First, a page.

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Peer Review #8

Peer Review – Tamara Sibbald

“Hello, Tamara! This was an interesting critique of Picasso’s Nude in a Rocking Chair. I quite like how you mention the strokes and thick lines of the piece along with the colours: particularly on how the green is sickly. The words you use to describe the picture such as “disjointed” and “mal-aligned” are also nice touches to describe the appearance of the nude.

Constructively, the writing of the critique itself is pretty interesting with how fragmented and disjointed it is. Though there are a few times I didn’t quite understand what the sentence was trying to convey such as this line: “Anger resounding through the think lines of her breasts and stomach- a new kind of face to put on for the world.” I wasn’t sure if you were referring to how the nude itself is a new face to the world, or if you were referring to how the body parts of the nude made up a face.

Either way, lovely critique, and intriguing style of writing to match it!”

Nude in a Rocking Chair

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Peer Review #7

Peer Review – Sarah Azzopardi

“Hey Sarah, this was an interesting poem to read. What makes it interesting to me is the pointing out of how idiotic it is for people to deem a language “superior” to another. As you clearly put out in the line, “See even ‘proper’ English holds no originality of its own/From Greek and Latin and Arabic is where it had been made,” languages even borrow from other languages.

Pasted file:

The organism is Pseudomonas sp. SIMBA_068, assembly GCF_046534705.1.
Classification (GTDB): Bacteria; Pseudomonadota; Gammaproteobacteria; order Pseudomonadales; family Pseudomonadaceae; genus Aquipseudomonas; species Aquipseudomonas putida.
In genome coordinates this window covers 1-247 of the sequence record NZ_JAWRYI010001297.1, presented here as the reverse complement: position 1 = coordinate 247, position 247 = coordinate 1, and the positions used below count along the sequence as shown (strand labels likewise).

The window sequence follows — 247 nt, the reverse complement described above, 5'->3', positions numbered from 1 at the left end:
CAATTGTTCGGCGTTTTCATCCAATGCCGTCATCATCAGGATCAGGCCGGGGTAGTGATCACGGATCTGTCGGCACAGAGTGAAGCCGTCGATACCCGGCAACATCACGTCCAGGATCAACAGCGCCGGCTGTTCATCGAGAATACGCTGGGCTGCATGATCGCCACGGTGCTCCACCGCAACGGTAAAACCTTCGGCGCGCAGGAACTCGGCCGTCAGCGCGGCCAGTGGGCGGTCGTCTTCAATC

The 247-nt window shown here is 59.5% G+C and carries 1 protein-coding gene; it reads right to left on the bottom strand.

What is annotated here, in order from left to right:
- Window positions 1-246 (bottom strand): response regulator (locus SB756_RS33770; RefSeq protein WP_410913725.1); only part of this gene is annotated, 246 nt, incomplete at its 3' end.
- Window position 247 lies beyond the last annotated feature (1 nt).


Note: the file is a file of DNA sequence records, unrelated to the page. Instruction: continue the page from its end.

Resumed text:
However, something that somewhat makes me uneasy is the definition of what an “Australian” is. The tone is patriotic, which is fine, but while some people, like myself, define an Australian as someone who’s basically born and raised in Australia, others will define a “true” Australian as the Indigenous people and will dismiss phrases such as “good ol’ Aussie way” and even the iconic phrase “g’day” since when someone talks about “Australian people”, the Aborigines seldom come to mind but rather “bogan” culture. Especially adding to the prospect of native tongues and diminishing languages, the poem starts to take a grave and even grim atmosphere, though I am unsure if that was your intention.

Regardless, I still find this an interesting read and an intriguing poem to read. Well done.”

Blog 9 – Nation, Race and Language

Peer Review #6

Peer Review – Alexandra Poeder

“Hey, Alexandra! Your piece here was quite short, but it was succinct. I understood that there were something to do with stealing, and I got the feeling of anxiety and internal conflict between doing the deed and being morally correct. This line, in particular, struck out to me the most: “My mind was torn between the excitement of the praise I would receive and the feelings of elation I would experience when I would be seen wearing them, verses the guilt of stealing.” I liked how there were two positives but one negative included: it reminds me of the phrase, “Two wrongs don’t make a right,” which alludes to how a wrong action is far heavier than the positives you’ll feel. Especially if the wrong deed questions your morals and principles.